Monday, 26 March 2018

Tokyo Night Sky is Always the Densest Shade of Blue

Is there a name for this genre of film? Lovelorn, confused and underpaid people struggle through their twenties in carefully framed shots of big city life accompanied by a well-chosen indie rock soundtrack. There must be. I've seen so many. This one, however, is one of the best. Even after just twenty minutes, I sat there and thought to myself "This film is brilliant."

The film is from Yuya Ishii, the same director as Sawako Decides, and it shares some of the same qualities. A slow dreamlike story progression and a deadpan, almost undetectable, sense of humour. The two films also concern themselves with characters who are psychologically off-centre. Embarrassed that they even exist, their attempts at reaching out are often clumsy and self-defeating.

The cast is brilliant. From the two lead roles right down to sniggering staff at a cheap late night restaurant, there isn't a bad performance among them. The main female character is a great performance from Shikuka Ishibashi and the male lead, Sosuke Ikematsu, is excellent. Likable enough that his air of defeatism doesn't become insufferable and he keeps you on his side.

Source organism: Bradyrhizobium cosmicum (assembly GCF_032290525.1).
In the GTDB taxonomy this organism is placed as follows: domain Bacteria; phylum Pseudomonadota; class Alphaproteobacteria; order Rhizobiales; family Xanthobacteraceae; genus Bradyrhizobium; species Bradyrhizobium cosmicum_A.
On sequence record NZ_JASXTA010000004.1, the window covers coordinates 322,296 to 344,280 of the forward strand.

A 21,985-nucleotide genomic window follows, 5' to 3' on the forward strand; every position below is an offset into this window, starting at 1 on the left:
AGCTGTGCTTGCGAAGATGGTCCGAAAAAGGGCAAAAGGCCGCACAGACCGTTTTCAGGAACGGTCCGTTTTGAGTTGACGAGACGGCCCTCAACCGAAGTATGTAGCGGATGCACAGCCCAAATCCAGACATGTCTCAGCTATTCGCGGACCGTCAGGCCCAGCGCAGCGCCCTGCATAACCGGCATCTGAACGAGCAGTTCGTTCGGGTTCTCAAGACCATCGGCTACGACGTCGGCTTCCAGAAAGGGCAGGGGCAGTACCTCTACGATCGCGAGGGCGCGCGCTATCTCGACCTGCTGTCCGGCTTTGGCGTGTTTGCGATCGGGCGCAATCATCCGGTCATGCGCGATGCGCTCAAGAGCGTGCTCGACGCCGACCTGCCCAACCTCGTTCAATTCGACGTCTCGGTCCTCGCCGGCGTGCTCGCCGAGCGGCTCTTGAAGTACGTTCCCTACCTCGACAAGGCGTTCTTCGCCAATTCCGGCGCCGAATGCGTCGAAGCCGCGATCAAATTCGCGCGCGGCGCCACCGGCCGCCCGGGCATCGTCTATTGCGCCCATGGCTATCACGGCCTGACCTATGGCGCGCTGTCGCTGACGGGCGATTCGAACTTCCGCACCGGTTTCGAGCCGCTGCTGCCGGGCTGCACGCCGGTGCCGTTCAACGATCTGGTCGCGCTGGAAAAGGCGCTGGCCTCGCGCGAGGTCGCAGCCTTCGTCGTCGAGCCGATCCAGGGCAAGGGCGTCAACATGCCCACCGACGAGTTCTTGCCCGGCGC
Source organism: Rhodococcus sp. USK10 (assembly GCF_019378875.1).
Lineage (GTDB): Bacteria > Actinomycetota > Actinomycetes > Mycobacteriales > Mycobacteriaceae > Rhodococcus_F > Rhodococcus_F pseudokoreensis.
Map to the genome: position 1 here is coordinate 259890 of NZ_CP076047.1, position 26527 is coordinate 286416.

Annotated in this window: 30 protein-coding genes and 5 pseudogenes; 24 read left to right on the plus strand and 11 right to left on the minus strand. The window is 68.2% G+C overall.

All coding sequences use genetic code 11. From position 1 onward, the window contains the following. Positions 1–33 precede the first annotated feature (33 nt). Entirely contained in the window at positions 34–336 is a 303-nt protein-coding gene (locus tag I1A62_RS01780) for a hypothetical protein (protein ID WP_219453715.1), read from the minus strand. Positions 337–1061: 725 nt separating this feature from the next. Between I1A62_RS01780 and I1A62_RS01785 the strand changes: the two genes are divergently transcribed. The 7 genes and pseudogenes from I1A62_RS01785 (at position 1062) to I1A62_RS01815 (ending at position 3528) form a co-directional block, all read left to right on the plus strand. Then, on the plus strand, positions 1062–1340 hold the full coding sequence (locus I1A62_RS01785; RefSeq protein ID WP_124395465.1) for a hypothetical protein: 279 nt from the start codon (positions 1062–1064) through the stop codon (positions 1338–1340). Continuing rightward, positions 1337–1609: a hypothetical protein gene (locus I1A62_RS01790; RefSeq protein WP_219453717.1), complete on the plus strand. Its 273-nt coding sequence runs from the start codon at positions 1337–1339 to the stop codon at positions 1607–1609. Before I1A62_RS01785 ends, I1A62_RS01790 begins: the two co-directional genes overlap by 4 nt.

The photography is very fine. Understated but classy. Like a fine white wine (I'm writing this in a pub. Can you tell?). Tokyo has been photographed to death, but it still looks vibrant and new here.

Finally, and I only discovered this after watching, the dialogue has an unusual source: the poetry of Tahi Saihate. This explains the sometimes florid use of language in the voice overs, but it definitely gives the film a distinct character. The poet in question hasn't been translated into English yet, so hats off to the translator for dealing with it so well (although someone needs to tell them that "... Not." hasn't been used as a way of being sarcastic since about 2002).

I was delighted to find this film and I had that feeling afterwards as if you'd just done something good for yourself, like exercise or reading a newspaper.

A fragile and slightly awkward gem.

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